John Spratt is the human resources director of StarCo Ltd., a company with annual revenue of $575 million. After many years of trying, John feels he has gained the trust of the entire Starco workforce because of his absolute impartiality in applying the various rules relating to employee benefits.
Recently, a female employee, Jean Wakabiashi, with whom he has begun to form a romantic relationship, has applied for a benefit under the firm’s additional health coverage, but she does not technically qualify. Nevertheless, a little untruth (less than that even,a simple withholding of a certain fact) would fix everything and provide the benefit.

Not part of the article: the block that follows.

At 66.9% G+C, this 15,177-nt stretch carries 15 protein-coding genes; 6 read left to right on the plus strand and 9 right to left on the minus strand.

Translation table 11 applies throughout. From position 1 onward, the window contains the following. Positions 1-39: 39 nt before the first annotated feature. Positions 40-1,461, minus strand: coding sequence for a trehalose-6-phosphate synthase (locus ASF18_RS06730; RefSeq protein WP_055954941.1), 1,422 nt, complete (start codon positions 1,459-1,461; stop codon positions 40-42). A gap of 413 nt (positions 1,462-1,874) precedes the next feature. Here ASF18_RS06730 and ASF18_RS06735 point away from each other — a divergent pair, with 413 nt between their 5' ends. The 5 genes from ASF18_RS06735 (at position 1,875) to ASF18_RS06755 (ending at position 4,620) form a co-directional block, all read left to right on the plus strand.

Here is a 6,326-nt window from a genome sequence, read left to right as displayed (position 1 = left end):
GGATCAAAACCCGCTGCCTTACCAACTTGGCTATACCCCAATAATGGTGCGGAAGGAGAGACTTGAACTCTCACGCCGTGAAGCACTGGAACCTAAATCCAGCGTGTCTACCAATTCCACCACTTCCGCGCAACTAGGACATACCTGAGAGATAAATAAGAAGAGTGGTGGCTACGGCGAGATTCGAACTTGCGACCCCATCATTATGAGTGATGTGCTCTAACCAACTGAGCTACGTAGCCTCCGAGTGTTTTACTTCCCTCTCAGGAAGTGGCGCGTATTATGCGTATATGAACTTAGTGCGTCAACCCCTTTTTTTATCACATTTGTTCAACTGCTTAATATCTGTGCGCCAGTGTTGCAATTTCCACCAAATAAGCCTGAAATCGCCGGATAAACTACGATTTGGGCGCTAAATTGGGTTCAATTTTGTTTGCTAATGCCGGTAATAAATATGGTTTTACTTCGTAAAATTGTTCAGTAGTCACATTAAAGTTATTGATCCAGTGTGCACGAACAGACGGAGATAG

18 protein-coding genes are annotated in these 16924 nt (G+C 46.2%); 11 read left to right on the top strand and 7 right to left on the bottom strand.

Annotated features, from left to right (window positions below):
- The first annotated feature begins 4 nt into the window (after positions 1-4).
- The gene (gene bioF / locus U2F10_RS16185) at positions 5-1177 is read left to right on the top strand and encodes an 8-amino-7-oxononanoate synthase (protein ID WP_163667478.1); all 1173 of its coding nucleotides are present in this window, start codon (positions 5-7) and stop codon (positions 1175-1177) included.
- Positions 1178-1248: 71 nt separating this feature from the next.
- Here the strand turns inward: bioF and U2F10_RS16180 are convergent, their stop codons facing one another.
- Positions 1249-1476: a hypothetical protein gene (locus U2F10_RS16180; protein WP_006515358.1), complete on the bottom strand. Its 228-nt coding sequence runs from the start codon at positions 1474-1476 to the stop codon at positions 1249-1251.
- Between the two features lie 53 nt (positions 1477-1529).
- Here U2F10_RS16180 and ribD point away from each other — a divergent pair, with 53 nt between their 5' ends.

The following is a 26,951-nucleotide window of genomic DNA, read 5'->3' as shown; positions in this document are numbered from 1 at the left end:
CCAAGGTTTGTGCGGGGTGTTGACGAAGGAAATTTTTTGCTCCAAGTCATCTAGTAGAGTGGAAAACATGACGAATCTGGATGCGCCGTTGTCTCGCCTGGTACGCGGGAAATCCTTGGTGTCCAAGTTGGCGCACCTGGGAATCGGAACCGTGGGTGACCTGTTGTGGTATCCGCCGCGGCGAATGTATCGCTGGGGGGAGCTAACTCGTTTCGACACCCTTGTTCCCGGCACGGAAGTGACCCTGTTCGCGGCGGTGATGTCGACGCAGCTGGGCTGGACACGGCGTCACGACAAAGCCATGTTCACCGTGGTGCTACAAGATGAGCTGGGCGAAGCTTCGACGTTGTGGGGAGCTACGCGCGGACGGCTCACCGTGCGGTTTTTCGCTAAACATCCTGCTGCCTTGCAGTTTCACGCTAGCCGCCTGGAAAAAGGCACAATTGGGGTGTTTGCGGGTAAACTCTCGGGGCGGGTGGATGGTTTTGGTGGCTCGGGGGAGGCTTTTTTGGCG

The benefit is for Jean’s autistic child. While direct treatment costs are claimable under the provincial health care program, Jean cannot afford the additional home help and time off work. This additional home help and earnings support is the extra benefit that has been applied for.
John is torn because, on the one hand, he feels partly responsible for the deficiency in StarCo’s additional health plan that would deny Jean the coverage, and because he believes Jean has a very strong moral case and a genuine need. On the other hand, he has always believed in following the rules and he has always dealt on a completely open and honest basis with the insurer.
What should John do?